Skip to Content

When to Plant Herbs – Starting Herb Seeds Indoors

Having an herb garden of your own is a great way to save money and have access to fresh herbs all year round. Thankfully, they are pretty simple plants to grow and maintain, from seeds to harvest. 

Growing herbs indoors is easy, but it does require some patience, time, and care, and most importantly, starting off on the right foot. 

If you are excited to grow an herb garden indoors, you will be happy to know there is no reason to wait. While you should plant outdoor herbs at specific times due to weather, with indoor herbs you have the benefit of starting the process any time you like.

To help you start your journey to an indoor herb garden, we will be discussing:

  • The best time to start planting herbs
  • The best type of herbs to grow indoors 
  • Step-by-step instructions on how to start and maintain your herb seeds
  • Tips for helping your seeds grow indoors

The Best Time to Start Planting Herb Seeds Indoors

As long as you have the right tools and information, you do not have to worry about starting your herb plant at a particular part of the growing season. Herbs are often pretty hardy plants and can take root with ease with the proper amount of sun, water, and soil–no matter what time of year it is.

Best Time to Grow Plants Outdoors

If you are more interested in growing herbs out on the patio or in your garden, you must wait until early spring and after the last frost has passed. Knowing your planting zone is the best way to learn the right time to plant your seeds. 

It is also vital that you place your herbs in a location where they will receive plenty of sunshine and have well-drained soil.

Types of Herbs You Should Grow Indoors From Seeds

Now, before planting your indoor garden seeds, you first need to choose the best seeds for your garden and your home. Although most homegrown herbs are fairly hardy, a handful seem to do better inside than others. These include:

  • Chives
  • Parsley
  • Dill
  • Basil
  • Cilantro
  • Oregano
  • Mint
  • Rosemary
  • Sage
  • Lemongrass
  • Thyme

All of these herbs are popular options in a chef’s kitchen and thrive indoors in the right conditions. 

Where to Buy Herb Seeds

You can purchase herb seeds from any local home and garden store or nursery. You can also find them in department stores and online. 

You May Also Enjoy:  How to Know if Your Indoor Plant Seeds Are Still Good - All You Need to Know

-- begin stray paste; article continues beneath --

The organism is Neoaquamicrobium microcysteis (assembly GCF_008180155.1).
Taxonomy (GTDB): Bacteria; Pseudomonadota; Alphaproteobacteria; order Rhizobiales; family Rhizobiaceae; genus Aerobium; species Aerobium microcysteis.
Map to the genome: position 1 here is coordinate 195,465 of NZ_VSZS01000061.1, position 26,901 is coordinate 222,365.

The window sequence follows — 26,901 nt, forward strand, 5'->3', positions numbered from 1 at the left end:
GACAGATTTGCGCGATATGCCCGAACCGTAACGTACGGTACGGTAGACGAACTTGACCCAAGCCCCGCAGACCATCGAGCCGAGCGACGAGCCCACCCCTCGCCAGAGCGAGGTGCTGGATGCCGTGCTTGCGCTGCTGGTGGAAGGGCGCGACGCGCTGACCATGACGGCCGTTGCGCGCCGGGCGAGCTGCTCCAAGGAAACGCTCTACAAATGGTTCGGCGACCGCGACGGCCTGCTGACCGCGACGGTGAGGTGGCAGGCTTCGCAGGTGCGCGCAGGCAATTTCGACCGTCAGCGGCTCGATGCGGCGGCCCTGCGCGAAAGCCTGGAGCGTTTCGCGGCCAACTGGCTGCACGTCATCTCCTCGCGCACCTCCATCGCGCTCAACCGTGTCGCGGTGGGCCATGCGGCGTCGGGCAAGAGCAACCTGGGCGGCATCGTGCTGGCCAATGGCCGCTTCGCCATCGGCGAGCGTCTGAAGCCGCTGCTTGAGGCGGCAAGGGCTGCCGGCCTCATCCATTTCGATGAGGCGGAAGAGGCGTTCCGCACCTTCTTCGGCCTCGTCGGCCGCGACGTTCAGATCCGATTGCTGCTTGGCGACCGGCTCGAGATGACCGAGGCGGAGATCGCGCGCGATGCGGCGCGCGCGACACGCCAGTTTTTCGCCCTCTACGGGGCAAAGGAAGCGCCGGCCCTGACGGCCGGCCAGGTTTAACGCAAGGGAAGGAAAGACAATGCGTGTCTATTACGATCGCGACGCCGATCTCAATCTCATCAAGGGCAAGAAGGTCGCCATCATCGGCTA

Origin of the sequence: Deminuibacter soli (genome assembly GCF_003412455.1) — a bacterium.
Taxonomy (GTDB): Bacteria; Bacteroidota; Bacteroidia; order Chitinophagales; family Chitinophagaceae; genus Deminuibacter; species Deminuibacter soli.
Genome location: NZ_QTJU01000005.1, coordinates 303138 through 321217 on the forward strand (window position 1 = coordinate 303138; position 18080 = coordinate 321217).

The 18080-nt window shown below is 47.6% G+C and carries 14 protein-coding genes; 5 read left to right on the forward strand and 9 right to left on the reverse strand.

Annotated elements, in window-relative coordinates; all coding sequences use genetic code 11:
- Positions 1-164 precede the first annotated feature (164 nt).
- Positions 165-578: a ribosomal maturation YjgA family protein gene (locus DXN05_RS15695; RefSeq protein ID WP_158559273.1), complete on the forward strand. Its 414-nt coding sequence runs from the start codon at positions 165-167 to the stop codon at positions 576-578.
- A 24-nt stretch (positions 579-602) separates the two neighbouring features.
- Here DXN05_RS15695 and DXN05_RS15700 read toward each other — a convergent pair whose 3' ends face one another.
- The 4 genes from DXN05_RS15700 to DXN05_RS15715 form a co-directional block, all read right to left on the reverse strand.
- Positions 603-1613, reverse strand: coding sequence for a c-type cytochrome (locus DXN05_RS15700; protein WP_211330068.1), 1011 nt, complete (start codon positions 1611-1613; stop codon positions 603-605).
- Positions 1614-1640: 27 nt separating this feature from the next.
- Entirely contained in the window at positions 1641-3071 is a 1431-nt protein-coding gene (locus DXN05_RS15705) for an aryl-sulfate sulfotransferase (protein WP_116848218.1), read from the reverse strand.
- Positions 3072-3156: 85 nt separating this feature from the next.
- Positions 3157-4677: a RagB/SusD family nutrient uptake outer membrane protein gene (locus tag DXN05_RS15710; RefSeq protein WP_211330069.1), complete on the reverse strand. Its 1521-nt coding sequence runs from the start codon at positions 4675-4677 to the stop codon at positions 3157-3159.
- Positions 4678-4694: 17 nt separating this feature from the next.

Try to find seeds that are fresh and locally sourced. You also want seeds from reputable companies that understand the proper packing procedures and provide the freshest seeds possible.

Check the package date! Most seeds have a shelf life of one year, meaning if your herbs were harvested and packaged correctly, there is more than a 90% chance the seeds will grow and thrive.

Anything past the one-year mark decreases the number of seeds that will start to sprout. The chances of viable seeds are favorable after two or three years, but anything after that will be iffy. 

A Step-by-Step Guide to Starting Your Herb Seeds Indoors

You are probably very excited to get your herb garden up and growing by now. You have your seeds; now it’s time to get them in the soil. Before you do, you need a few things to get started. 

  • Planters 
  • Indoor plant soil
  • A great location
  • Fertilizer
  • Small watering can
  • Spray bottle

Step 1: Buy Planters for Your Indoor Herb Garden

There are two ways to start the growing process with herb seeds: start them off in a pot or use a seed starting tray. 

Most people like to keep their herbs sitting on window sills or countertops, so it is a popular idea to place them in small 4-6 inch planters with a few holes in the bottom to provide proper drainage.

If you choose to go with a seed starter tray, ensure it has proper drainage to avoid pooling water and provide adequate aeration. 

Step 2: Fill Your Planters With Soil

There are plenty of great plant starter soils available online and in stores. While you don’t have to buy this specific product, it does have all of the nutrients and ingredients needed to produce strong and hardy herbs.

Fill your pot three-quarters of the way with soil. If you are using the trays, these are filled to the top. Never pack the soil tightly down. This will reduce drainage and aeration and can stop the growing process before it gets started.

Step 3. Place the Seeds in the Soil (Read the Labels)